6. HIjol

    HIjol Admiral and Consummate Peacemaker Premium Member

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    Now THAT is what I call cold Vulcan logic...wow!
     
  7. albion432

    albion432 Lieutenant Red Shirt

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    Note that Nimoy directed ST III. In the very film where he brought Spock back, he also took pains to kill off his rival for "main character" status, namely the Enterprise.
    thank you ZapBrannigan for supplying the most insightful post in this thread so far. It is indeed interesting how the death and "rebirth" of the Enterprise mirrors that of Spock. Although Spock seems like he's physically the same man, he too, like 1701-A, is actually a replacement of the former. It is also interesting when considering the Enterprise metaphorically as the "Starship Earth", which is how Roddenberry described it on a metaphorical level. With that perspective in mind, the Enterprise being consumed by fire only to become new again is not unlike the new Earth at the end of Revelation. The scene on the bridge at the end of ST:IV looks rather "heavenly" does it not? Is this meant to be symbolic of a "glorified" Enterprise/Earth? Perhaps. But it wouldn't due to have the recently resurrected Spock, or, metaphorically the "glorified" "world savior", "ascend" into anything less than a "New Earth", ie 1701-A, would it?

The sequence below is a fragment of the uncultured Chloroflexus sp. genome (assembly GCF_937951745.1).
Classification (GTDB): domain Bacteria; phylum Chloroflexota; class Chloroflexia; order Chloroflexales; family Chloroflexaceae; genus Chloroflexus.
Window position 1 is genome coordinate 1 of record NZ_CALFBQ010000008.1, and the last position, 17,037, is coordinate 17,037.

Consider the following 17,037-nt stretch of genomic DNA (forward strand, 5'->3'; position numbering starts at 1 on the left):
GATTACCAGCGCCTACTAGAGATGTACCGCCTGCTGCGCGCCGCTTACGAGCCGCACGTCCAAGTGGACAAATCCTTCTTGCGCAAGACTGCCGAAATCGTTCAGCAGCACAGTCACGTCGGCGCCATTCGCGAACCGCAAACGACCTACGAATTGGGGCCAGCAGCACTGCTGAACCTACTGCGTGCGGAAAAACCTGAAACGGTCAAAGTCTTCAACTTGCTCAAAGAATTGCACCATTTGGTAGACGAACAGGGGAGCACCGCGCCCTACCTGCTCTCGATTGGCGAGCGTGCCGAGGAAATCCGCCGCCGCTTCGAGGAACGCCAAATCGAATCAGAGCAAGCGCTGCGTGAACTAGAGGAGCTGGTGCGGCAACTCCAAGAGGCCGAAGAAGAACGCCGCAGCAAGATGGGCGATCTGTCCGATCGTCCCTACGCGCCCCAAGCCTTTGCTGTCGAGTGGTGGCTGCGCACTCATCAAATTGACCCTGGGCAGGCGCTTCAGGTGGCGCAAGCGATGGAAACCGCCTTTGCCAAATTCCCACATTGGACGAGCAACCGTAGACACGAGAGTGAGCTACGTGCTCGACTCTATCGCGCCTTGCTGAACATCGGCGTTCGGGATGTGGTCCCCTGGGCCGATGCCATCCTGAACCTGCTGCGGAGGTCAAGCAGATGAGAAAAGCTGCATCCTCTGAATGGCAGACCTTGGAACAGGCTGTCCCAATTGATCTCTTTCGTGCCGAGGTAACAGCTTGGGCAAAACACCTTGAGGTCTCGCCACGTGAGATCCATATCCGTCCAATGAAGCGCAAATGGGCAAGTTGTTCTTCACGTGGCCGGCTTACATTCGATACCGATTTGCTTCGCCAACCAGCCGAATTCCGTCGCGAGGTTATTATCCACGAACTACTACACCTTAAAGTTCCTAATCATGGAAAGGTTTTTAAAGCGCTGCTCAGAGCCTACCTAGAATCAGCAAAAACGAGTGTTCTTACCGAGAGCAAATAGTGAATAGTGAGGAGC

One can see what Shatner thought of the 1701-A, he turned it into a joke, and a growner at that. He mentioned missing his old chair for the first time in 5 movies. To which chair does he refer? He hadn't been sitting in the original one for 20 years. But point taken anyway- refit or not, this isn't the original Enterprise.
     
  8. albion432

    albion432 Lieutenant Red Shirt

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    An interesting example of the Vulcan idiom "The needs of the many outweigh the needs of the few, or the one" in action. Here "the many" are the audience/network, "the few" are Star Trek's producers, and "the one" is Shatner. Star Trek, and Spock in particular, is an interesting case study in how a creation can take on a life of its own despite the initial intent of its creator.
     
  9. TheSubCommander

    TheSubCommander Fleet Captain Fleet Captain

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    I never saw Spock as the main character, more of a co-main character in TOS with Kirk. But I think it can be argued that Spock is the glue that held TOS together more than Kirk did. The fact that Pike was replaced by Kirk proves that for me, at least.

    As for the TOS movies, more or less follow the same pattern.


    Now when you examine Star Trek as a whole, I think it could be argued Spock is a more important character than Kirk. Spock and his father appear in TNG. Spock is central to the reboot. Nimoy spans the 1960s, 70s, 80s, 90s, 2009, and 2012 as Spock.

    Kirk finally does appear in TNG in generations, but Kirk's story comes to a close in 1994 with his death, at least until the 2009 reboot.